Alex Lowry, 25, is a Justice First Fellow at RCJ Advice in central London. She qualified as a solicitor in 2018.
The best thing about being a legal aid lawyer is helping people who are in genuine need and seeing the change it makes in their lives. The worst thing is seeing panicked and stressed clients who have been trying to navigate the difficult system by themselves.
For this work, you need patience. It can be quite fraught dealing with anxious clients who tell you their whole story from start to finish, while you work out their legal issues. You also need compassion, to realise that sometimes people just need time to talk, and good communication skills, to tell clients the law in ways they understand.
For my Justice First Fellowship project, I set up a consultancy service for the domestic violence charity Refuge. I delivered legal advice and representation to women that Refuge helped, who would not otherwise have been able to access legal advice, not because the law can’t help them but because the cost of legal advice was beyond their reach. I set up a dedicated phone number and email address, so I could be contacted direct if refuges had a client needing urgent help.
Through this work, it was apparent that Refuge’s front-line workers were offering women amazing support, but they had problems accessing legal advice for the women that they were helping. We realised that empowering the front-line workers with basic legal knowledge would enable them to identify where legal advice could help. They were then able to refer women to RCJ advice, so that I could help women obtain emergency orders when they could not access legal aid. I went to refuges to meet the women, or they could come to me. I was also able represent them in court.
After seeing that the project was offering invaluable support, RCJ Advice teamed up with Rights of Women to make an application to the government’s Tampon Tax Fund, which was set up with money from VAT on sanitary products, to support projects that improve the lives of disadvantaged women and girls. We secured a £1.1m grant, which led to the development of FLOWS – Finding Legal Options for Women Survivors.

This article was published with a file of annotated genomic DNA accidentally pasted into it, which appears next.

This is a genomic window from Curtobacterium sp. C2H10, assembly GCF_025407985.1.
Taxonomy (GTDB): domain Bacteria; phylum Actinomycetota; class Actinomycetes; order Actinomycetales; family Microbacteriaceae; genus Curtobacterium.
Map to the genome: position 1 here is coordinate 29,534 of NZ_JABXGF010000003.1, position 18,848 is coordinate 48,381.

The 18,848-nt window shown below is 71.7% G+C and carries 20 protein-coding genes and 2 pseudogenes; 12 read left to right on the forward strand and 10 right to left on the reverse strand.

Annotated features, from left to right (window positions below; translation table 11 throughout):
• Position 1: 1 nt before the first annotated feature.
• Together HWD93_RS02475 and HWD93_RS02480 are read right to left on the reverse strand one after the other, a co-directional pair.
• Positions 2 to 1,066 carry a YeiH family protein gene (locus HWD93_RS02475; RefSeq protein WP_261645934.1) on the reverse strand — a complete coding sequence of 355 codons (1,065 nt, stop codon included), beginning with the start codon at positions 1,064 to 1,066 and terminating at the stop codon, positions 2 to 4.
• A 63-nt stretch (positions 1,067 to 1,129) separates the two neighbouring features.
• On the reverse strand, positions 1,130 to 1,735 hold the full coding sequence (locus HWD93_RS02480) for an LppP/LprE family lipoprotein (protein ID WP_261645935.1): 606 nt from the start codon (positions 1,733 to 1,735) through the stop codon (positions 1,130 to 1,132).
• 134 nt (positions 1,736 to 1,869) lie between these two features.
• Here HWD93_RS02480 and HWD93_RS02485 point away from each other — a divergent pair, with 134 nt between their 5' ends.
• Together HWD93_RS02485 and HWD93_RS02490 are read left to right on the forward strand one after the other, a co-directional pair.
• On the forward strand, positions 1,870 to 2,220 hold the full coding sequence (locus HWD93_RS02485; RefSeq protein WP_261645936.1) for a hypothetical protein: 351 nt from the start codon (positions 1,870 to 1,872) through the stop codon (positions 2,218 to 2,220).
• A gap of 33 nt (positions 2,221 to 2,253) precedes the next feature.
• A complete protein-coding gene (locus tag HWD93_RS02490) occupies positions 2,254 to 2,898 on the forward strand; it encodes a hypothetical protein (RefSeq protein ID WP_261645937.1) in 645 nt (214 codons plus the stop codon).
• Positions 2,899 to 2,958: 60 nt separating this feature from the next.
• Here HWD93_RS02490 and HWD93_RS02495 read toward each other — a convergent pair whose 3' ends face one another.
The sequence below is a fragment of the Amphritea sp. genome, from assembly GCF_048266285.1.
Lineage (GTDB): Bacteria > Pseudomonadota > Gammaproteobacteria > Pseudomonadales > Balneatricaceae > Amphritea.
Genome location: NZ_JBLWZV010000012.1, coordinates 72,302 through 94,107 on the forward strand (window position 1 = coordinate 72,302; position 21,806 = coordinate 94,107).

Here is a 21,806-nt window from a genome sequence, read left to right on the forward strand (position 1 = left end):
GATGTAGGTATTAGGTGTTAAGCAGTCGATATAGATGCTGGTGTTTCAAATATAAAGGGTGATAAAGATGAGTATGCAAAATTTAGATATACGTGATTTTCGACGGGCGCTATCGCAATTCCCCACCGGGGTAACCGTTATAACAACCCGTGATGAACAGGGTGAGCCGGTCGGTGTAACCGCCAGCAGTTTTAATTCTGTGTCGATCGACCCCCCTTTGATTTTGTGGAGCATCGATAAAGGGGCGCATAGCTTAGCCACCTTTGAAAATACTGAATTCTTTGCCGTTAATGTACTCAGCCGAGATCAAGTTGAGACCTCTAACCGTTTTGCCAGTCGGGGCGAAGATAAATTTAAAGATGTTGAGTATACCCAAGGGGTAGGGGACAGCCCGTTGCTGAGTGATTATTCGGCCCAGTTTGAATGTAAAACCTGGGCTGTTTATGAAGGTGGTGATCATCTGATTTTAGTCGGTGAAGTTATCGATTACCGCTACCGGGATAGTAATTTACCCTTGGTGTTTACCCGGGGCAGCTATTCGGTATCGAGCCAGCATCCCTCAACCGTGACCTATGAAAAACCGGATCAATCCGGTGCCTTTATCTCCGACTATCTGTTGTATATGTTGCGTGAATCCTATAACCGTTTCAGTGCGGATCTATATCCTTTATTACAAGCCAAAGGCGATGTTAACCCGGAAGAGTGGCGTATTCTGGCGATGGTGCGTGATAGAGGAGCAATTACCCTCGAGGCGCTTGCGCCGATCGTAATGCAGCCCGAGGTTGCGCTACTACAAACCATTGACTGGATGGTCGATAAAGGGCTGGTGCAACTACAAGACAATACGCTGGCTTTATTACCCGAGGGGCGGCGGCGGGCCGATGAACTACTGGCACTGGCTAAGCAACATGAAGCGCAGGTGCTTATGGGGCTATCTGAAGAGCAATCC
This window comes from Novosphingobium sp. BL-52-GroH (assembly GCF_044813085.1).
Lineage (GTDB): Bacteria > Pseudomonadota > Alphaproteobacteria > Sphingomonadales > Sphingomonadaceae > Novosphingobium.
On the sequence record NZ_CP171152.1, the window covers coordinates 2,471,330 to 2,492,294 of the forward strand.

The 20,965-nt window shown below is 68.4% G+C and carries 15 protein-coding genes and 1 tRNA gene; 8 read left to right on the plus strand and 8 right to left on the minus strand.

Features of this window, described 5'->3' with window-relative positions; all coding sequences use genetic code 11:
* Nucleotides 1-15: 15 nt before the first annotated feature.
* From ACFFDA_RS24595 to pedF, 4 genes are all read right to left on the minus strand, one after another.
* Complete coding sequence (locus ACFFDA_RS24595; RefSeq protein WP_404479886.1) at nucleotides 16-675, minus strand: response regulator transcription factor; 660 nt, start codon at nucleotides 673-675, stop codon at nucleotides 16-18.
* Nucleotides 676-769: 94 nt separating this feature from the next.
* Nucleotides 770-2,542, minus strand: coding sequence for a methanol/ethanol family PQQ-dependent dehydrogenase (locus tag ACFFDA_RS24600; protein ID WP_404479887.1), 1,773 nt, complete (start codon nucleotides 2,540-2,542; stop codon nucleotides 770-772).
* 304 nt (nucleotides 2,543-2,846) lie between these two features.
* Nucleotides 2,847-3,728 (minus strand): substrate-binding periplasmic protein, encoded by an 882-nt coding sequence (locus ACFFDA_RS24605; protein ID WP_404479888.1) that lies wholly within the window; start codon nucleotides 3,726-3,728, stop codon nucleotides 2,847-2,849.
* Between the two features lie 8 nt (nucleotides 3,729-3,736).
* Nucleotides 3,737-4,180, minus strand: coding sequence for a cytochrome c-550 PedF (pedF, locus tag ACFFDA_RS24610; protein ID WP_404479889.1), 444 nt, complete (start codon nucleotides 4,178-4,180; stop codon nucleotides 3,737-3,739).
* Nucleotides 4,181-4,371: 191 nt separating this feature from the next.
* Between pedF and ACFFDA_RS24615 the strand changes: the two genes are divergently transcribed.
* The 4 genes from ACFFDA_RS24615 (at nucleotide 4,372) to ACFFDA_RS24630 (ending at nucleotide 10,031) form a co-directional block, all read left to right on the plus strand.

FLOWS addresses a significant gap in the availability of legal resources for front-line professionals. Our aim is to assist front-line staff and women who are in refuges, plus women’s aid groups, and organisations that provide safe environments for them to disclose abuse: for example, local Citizens Advice services, law clinics, and court-based services, such as Personal Support Unit.
FLOWS offers advice by phone and email, and an online discussion forum for front-line workers. RCJ Advice has developed a tool to guide refuge workers through the process of completing online applications for injunctions, such as non-molestation orders. This draws on our successful CourtNav online divorce petition module.
We are developing a network of accredited domestic abuse solicitors who will check the completed forms and, if a woman is eligible for legal aid, provide legal advice and representation. RCJ Advice has been awarded a family legal aid contract; and the FLOWS team can help women who aren’t eligible for legal aid.
We are also tackling advice desserts. FLOWS has funded a solicitor in Newcastle, and another will soon be appointed in Brighton. There is quite a lot going on, but it is a very exciting time for us.
One client who stands out for me was a young woman, referred to me by Refuge, who was experiencing constant harassment. She had two young children and was unable to obtain support. Thankfully, I was able to assist her in obtaining a non-molestation order. When I first met her she was anxious, scared and confused. However, once we had obtained the protective injunction you could see the weight lift from her shoulders. She told me that she could finally put all her energy back into raising her children and enjoy being a mother again.
My fictional legal hero is Elle Woods from the film Legally Blonde. She is strong, independent and ambitious – and she is an inspiration. When I watched the film, I thought ‘If she can do it, so can I.’
My advice to anyone thinking of becoming a legal aid lawyer is to work hard and don’t give up. Along the way you will face challenges, but going home after a day’s work and knowing that you have helped to make a positive change in somebody’s life is incredibly rewarding.
Access to justice allows people to be heard and treated fairly, regardless of their background.
The JFF scheme is a unique experience. You get great support and practical training, not just in the law, but with fundraising and project-management, that helps you become a well-rounded solicitor. You also get lots of support from your peers who are doing the journey with you.